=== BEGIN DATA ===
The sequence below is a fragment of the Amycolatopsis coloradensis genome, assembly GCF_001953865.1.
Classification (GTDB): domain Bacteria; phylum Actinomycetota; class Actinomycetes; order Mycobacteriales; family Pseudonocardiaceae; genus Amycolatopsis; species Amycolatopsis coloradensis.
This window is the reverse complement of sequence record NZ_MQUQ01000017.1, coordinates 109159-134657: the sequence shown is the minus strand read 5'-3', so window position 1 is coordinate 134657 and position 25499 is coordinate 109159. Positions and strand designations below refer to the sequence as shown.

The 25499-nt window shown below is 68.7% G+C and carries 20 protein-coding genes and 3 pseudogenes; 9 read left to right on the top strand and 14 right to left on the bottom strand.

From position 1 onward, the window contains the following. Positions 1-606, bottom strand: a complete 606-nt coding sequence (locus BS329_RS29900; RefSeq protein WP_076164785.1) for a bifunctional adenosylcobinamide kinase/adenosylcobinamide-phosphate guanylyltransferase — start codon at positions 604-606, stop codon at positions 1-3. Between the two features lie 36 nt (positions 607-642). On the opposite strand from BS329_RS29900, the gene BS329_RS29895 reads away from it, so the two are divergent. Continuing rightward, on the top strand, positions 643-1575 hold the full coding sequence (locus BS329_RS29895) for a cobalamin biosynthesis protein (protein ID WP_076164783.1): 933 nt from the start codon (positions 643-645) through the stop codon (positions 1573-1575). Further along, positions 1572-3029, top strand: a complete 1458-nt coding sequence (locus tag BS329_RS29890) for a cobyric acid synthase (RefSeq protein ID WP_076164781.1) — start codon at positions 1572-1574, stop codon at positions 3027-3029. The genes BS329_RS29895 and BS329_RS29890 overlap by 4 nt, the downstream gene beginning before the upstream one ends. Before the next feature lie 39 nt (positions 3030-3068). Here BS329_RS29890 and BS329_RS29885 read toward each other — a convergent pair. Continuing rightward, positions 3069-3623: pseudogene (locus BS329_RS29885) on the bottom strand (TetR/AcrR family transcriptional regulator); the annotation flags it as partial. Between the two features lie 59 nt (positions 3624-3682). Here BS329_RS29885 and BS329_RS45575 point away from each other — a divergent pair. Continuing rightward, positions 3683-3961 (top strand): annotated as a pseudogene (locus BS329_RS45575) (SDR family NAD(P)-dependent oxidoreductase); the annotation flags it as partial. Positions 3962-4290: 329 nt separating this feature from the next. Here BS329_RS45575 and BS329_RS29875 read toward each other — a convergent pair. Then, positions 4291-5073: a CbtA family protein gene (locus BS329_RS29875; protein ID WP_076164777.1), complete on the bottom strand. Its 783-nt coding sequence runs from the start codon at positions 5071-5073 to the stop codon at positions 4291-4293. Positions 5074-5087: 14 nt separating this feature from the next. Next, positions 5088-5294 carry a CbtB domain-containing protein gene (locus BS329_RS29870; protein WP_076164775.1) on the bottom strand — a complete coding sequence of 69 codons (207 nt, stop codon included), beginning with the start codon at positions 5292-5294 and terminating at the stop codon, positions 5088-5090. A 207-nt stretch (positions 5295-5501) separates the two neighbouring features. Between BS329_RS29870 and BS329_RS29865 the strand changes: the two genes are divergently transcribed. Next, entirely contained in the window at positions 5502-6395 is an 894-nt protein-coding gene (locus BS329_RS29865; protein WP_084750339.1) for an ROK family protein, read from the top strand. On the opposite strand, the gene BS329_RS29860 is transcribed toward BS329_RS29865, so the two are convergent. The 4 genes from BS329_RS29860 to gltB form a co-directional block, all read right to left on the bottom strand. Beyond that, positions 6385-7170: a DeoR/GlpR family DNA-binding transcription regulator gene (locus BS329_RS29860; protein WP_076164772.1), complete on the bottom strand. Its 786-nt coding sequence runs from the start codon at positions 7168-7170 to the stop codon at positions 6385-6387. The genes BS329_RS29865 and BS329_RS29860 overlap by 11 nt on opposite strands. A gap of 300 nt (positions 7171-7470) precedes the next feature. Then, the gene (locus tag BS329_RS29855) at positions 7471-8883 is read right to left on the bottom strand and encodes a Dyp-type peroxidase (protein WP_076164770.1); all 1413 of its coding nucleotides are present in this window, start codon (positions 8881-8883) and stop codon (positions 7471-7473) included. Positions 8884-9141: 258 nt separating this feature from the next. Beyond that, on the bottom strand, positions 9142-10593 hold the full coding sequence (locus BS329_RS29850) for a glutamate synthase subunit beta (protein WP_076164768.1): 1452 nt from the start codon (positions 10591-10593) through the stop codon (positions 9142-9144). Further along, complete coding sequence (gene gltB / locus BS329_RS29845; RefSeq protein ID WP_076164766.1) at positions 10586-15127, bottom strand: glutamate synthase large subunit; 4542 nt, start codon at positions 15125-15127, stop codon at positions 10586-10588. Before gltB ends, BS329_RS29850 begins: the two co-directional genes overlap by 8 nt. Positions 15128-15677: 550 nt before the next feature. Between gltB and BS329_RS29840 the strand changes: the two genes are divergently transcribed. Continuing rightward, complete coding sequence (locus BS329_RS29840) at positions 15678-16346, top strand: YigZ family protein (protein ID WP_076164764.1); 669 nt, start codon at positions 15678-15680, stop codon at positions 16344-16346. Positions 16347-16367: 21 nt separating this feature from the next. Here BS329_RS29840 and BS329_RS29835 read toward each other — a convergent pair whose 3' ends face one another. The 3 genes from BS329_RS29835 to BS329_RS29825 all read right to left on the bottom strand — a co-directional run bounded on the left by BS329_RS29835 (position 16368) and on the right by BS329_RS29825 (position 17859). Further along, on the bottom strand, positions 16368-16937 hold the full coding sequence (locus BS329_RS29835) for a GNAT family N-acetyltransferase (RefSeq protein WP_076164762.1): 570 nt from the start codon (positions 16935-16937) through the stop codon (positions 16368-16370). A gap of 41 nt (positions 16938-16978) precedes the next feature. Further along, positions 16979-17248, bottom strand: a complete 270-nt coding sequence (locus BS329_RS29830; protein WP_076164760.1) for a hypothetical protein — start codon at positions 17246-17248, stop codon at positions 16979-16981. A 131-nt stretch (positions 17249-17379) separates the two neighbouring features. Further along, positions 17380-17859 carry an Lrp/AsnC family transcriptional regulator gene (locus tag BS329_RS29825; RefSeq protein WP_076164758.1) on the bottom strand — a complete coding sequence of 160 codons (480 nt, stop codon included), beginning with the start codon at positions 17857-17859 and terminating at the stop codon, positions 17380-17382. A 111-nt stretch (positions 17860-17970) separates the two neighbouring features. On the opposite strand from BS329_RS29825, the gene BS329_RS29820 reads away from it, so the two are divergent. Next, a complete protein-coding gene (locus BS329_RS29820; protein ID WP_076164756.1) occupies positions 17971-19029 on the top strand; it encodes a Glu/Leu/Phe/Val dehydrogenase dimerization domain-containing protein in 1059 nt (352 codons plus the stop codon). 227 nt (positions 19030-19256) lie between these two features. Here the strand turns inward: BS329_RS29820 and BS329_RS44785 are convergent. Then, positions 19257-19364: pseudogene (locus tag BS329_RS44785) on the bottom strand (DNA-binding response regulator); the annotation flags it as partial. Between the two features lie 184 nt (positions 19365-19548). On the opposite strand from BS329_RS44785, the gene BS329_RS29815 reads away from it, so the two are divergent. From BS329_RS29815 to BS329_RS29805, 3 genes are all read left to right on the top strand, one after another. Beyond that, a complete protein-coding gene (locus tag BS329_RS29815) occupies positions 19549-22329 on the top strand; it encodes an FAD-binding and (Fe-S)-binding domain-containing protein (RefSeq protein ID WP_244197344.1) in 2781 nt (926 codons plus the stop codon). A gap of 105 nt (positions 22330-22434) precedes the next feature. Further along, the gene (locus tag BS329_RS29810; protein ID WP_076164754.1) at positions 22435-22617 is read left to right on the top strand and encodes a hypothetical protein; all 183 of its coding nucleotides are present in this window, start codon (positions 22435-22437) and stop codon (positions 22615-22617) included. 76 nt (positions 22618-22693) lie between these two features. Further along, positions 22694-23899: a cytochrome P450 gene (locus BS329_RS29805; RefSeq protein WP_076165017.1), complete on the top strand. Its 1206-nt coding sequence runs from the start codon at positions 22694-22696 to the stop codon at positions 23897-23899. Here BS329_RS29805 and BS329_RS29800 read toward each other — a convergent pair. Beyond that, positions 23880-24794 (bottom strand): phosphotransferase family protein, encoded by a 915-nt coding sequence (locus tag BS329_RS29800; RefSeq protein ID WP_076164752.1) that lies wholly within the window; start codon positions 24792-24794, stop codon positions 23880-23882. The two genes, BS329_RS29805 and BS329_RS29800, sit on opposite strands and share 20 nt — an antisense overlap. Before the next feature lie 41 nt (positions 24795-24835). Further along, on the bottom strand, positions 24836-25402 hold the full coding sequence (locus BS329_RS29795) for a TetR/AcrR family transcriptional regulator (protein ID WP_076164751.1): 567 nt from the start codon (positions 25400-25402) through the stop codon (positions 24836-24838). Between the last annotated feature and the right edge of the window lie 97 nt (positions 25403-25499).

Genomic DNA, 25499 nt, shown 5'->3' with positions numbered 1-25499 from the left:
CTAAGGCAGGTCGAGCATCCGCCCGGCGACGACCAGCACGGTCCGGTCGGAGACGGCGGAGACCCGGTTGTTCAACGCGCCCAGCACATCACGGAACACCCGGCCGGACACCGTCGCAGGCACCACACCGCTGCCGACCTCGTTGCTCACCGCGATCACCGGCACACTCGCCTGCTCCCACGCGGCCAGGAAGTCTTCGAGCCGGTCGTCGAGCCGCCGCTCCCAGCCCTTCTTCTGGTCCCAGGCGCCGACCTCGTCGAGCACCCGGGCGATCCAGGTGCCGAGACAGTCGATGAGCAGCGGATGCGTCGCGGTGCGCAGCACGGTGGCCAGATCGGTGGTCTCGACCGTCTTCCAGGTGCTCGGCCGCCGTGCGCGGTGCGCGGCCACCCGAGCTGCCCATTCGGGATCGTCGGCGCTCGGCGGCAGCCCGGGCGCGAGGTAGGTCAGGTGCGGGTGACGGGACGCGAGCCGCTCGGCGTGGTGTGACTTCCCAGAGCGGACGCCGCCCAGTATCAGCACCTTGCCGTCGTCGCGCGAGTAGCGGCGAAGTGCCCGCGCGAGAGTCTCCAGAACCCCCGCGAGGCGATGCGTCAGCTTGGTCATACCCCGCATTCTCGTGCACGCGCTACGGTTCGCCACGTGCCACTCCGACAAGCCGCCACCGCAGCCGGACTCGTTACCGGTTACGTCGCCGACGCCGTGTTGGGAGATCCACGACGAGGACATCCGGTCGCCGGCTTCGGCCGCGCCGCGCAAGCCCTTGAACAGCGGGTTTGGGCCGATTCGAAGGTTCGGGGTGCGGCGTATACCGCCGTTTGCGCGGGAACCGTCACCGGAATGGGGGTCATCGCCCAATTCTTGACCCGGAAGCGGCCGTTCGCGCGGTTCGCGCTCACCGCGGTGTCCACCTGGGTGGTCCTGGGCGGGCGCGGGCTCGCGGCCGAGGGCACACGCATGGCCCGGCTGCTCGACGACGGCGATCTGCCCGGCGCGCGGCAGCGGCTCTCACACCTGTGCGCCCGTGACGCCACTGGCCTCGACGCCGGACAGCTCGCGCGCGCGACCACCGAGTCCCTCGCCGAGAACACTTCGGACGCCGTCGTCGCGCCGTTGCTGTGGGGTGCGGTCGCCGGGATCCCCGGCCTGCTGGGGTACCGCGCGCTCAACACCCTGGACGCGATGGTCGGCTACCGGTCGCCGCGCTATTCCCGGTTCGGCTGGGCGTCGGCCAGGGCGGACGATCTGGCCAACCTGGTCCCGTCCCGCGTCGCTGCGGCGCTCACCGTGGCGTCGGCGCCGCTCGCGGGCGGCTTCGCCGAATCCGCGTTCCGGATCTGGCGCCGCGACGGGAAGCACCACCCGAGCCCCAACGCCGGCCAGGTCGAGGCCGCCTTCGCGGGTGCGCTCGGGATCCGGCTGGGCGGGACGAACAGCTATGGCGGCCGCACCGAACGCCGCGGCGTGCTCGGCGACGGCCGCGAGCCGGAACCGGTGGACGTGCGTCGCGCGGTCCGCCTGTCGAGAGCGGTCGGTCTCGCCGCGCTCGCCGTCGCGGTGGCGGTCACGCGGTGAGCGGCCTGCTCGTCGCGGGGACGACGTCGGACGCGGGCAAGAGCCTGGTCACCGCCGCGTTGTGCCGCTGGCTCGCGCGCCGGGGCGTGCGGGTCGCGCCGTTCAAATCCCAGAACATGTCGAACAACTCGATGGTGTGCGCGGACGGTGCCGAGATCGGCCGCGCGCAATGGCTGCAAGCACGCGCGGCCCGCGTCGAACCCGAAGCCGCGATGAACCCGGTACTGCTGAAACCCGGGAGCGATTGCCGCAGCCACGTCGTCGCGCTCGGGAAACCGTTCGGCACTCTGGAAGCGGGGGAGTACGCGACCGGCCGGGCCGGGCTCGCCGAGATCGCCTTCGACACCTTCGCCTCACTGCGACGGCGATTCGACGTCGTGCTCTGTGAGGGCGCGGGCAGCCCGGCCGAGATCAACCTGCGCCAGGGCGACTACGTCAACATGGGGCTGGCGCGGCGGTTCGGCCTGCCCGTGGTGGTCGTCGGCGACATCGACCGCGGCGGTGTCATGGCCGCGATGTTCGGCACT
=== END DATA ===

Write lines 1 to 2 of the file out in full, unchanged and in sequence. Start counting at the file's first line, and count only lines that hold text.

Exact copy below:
The sequence below is a fragment of the Amycolatopsis coloradensis genome, assembly GCF_001953865.1.
Classification (GTDB): domain Bacteria; phylum Actinomycetota; class Actinomycetes; order Mycobacteriales; family Pseudonocardiaceae; genus Amycolatopsis; species Amycolatopsis coloradensis.